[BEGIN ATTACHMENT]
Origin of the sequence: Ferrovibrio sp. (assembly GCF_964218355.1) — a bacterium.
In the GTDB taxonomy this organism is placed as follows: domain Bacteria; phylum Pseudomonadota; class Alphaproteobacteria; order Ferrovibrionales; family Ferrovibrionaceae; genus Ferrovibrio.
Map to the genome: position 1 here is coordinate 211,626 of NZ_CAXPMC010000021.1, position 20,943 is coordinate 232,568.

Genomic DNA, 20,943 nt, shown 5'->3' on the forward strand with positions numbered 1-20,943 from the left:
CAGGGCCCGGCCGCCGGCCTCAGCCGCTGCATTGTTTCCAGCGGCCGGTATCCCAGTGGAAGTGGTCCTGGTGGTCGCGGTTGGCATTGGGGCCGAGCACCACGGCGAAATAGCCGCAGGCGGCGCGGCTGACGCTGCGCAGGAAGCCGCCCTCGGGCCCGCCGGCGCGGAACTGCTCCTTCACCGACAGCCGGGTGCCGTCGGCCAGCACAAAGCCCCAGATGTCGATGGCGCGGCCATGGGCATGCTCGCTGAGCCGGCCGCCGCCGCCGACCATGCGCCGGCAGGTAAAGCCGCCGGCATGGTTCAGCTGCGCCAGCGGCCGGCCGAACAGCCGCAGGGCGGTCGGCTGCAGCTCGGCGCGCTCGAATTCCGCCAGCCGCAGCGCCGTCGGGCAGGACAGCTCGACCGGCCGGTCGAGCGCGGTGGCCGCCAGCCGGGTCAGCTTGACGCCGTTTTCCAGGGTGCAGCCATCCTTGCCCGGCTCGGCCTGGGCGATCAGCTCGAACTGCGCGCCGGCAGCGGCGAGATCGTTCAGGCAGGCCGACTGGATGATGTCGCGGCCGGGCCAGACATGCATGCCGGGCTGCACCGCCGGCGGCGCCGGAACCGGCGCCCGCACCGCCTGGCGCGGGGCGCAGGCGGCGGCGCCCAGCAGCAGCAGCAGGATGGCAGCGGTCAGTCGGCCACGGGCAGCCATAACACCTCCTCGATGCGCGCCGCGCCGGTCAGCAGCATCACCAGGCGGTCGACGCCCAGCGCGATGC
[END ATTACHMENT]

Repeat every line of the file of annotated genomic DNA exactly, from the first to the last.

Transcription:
Origin of the sequence: Ferrovibrio sp. (assembly GCF_964218355.1) — a bacterium.
In the GTDB taxonomy this organism is placed as follows: domain Bacteria; phylum Pseudomonadota; class Alphaproteobacteria; order Ferrovibrionales; family Ferrovibrionaceae; genus Ferrovibrio.
Map to the genome: position 1 here is coordinate 211,626 of NZ_CAXPMC010000021.1, position 20,943 is coordinate 232,568.

Genomic DNA, 20,943 nt, shown 5'->3' on the forward strand with positions numbered 1-20,943 from the left:
CAGGGCCCGGCCGCCGGCCTCAGCCGCTGCATTGTTTCCAGCGGCCGGTATCCCAGTGGAAGTGGTCCTGGTGGTCGCGGTTGGCATTGGGGCCGAGCACCACGGCGAAATAGCCGCAGGCGGCGCGGCTGACGCTGCGCAGGAAGCCGCCCTCGGGCCCGCCGGCGCGGAACTGCTCCTTCACCGACAGCCGGGTGCCGTCGGCCAGCACAAAGCCCCAGATGTCGATGGCGCGGCCATGGGCATGCTCGCTGAGCCGGCCGCCGCCGCCGACCATGCGCCGGCAGGTAAAGCCGCCGGCATGGTTCAGCTGCGCCAGCGGCCGGCCGAACAGCCGCAGGGCGGTCGGCTGCAGCTCGGCGCGCTCGAATTCCGCCAGCCGCAGCGCCGTCGGGCAGGACAGCTCGACCGGCCGGTCGAGCGCGGTGGCCGCCAGCCGGGTCAGCTTGACGCCGTTTTCCAGGGTGCAGCCATCCTTGCCCGGCTCGGCCTGGGCGATCAGCTCGAACTGCGCGCCGGCAGCGGCGAGATCGTTCAGGCAGGCCGACTGGATGATGTCGCGGCCGGGCCAGACATGCATGCCGGGCTGCACCGCCGGCGGCGCCGGAACCGGCGCCCGCACCGCCTGGCGCGGGGCGCAGGCGGCGGCGCCCAGCAGCAGCAGCAGGATGGCAGCGGTCAGTCGGCCACGGGCAGCCATAACACCTCCTCGATGCGCGCCGCGCCGGTCAGCAGCATCACCAGGCGGTCGACGCCCAGCGCGATGC